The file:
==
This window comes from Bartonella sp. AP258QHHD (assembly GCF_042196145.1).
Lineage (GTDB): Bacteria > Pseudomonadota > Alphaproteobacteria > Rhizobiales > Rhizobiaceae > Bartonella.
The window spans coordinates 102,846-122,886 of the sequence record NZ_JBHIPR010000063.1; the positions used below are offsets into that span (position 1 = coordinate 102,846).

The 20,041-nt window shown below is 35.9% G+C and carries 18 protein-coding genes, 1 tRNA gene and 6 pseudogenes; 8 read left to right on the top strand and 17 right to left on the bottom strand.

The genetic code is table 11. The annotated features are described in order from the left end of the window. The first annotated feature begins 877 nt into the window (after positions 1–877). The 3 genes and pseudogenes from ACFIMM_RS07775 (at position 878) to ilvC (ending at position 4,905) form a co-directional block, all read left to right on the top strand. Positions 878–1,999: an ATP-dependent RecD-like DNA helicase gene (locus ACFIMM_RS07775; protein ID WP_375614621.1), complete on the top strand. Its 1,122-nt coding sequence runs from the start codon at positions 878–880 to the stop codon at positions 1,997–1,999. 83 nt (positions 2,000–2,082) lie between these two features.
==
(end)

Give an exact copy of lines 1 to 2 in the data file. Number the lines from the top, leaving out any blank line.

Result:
This window comes from Bartonella sp. AP258QHHD (assembly GCF_042196145.1).
Lineage (GTDB): Bacteria > Pseudomonadota > Alphaproteobacteria > Rhizobiales > Rhizobiaceae > Bartonella.